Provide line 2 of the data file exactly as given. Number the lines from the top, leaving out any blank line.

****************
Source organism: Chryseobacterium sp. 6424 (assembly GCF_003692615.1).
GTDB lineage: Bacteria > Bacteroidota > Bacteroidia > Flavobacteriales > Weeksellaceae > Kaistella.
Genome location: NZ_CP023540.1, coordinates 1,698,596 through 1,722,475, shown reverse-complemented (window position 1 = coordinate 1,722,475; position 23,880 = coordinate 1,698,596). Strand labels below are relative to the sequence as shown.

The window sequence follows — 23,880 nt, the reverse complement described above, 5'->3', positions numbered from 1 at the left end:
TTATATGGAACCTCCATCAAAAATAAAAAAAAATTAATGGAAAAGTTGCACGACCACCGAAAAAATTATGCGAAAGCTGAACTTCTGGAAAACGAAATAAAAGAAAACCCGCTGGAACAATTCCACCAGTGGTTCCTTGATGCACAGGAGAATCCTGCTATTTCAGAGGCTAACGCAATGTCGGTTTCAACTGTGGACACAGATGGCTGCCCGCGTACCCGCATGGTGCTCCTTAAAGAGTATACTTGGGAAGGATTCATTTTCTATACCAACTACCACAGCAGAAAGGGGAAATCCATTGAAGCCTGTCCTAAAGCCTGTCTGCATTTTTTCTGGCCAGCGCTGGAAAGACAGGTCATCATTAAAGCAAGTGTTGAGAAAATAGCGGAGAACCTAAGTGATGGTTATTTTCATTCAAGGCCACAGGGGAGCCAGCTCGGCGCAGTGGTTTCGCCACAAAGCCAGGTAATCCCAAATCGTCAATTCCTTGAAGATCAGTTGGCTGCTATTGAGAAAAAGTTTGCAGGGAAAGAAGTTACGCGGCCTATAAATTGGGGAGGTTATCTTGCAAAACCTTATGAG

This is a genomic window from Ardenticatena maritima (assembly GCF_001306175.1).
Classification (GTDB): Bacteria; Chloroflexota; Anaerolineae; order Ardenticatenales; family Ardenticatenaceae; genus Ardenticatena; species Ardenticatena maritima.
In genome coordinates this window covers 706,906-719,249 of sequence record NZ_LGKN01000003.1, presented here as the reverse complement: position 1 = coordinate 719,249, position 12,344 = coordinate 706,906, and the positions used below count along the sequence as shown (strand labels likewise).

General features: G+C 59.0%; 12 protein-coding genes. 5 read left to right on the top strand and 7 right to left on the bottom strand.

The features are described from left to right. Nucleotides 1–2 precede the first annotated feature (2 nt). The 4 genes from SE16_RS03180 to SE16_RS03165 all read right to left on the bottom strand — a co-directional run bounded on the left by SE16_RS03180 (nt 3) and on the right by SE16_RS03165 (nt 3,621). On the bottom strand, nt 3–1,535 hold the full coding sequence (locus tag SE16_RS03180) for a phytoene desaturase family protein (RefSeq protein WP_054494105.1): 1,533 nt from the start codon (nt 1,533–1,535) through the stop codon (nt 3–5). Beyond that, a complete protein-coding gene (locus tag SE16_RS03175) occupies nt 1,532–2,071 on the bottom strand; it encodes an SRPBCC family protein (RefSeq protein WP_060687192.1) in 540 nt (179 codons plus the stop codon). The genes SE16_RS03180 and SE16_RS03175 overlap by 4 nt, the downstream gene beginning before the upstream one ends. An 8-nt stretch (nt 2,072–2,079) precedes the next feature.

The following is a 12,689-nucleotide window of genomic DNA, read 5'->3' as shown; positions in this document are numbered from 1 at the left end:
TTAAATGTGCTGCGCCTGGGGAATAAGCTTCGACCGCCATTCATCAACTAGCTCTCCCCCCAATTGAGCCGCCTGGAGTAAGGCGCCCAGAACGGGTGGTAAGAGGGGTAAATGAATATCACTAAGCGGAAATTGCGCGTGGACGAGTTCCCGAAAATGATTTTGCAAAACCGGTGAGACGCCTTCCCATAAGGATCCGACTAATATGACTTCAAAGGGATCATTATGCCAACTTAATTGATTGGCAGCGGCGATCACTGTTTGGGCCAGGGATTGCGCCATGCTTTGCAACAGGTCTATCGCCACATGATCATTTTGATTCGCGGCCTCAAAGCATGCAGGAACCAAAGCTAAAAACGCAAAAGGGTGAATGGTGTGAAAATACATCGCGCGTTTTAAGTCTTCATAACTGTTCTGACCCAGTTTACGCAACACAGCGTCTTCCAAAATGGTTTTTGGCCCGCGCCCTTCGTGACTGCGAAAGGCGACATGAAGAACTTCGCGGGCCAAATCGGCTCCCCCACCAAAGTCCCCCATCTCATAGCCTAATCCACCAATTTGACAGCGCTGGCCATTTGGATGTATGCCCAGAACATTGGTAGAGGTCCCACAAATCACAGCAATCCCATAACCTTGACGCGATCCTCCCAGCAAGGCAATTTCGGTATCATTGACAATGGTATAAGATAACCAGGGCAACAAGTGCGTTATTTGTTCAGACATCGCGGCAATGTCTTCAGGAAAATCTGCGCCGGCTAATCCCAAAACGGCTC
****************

GTDB lineage: Bacteria > Bacteroidota > Bacteroidia > Flavobacteriales > Weeksellaceae > Kaistella.